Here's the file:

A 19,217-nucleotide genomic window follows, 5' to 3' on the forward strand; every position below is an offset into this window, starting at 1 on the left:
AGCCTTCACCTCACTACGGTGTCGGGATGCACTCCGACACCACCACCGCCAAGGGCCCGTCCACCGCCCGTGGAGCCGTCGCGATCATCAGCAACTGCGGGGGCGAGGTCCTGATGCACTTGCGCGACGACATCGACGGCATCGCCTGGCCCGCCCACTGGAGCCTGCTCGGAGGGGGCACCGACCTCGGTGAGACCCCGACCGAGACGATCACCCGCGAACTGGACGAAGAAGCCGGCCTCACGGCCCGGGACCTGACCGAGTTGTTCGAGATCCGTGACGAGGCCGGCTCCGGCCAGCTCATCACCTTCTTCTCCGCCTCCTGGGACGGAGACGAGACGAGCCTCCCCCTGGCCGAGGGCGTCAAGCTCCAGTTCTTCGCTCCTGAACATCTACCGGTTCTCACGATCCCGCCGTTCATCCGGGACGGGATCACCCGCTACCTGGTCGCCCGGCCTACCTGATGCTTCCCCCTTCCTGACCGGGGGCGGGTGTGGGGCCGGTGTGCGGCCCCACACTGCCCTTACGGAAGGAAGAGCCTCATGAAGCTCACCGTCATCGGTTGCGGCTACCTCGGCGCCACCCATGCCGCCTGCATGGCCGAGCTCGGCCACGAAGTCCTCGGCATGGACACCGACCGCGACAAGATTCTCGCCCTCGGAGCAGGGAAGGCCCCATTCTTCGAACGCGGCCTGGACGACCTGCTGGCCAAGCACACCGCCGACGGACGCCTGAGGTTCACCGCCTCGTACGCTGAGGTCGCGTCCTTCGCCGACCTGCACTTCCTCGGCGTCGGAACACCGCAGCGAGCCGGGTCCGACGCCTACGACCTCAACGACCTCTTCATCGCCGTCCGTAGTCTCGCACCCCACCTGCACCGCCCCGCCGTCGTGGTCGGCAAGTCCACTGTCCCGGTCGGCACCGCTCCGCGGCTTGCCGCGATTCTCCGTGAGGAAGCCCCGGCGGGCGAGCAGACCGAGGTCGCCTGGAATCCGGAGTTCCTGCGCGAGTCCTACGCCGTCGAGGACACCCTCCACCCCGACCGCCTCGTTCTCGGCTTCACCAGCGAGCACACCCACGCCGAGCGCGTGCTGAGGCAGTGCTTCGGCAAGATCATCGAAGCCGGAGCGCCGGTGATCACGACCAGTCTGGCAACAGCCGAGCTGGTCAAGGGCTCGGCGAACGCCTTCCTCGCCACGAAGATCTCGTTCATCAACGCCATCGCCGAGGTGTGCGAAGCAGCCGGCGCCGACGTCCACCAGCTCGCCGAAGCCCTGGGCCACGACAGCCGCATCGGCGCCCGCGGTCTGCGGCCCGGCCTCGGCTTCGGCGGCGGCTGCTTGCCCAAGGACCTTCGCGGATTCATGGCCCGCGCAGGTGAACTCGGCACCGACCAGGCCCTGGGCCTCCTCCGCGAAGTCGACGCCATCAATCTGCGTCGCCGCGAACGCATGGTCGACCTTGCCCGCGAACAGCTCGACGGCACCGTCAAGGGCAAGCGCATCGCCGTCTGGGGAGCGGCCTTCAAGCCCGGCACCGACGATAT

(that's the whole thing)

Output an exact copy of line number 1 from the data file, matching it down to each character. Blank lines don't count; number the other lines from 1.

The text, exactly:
A 19,217-nucleotide genomic window follows, 5' to 3' on the forward strand; every position below is an offset into this window, starting at 1 on the left: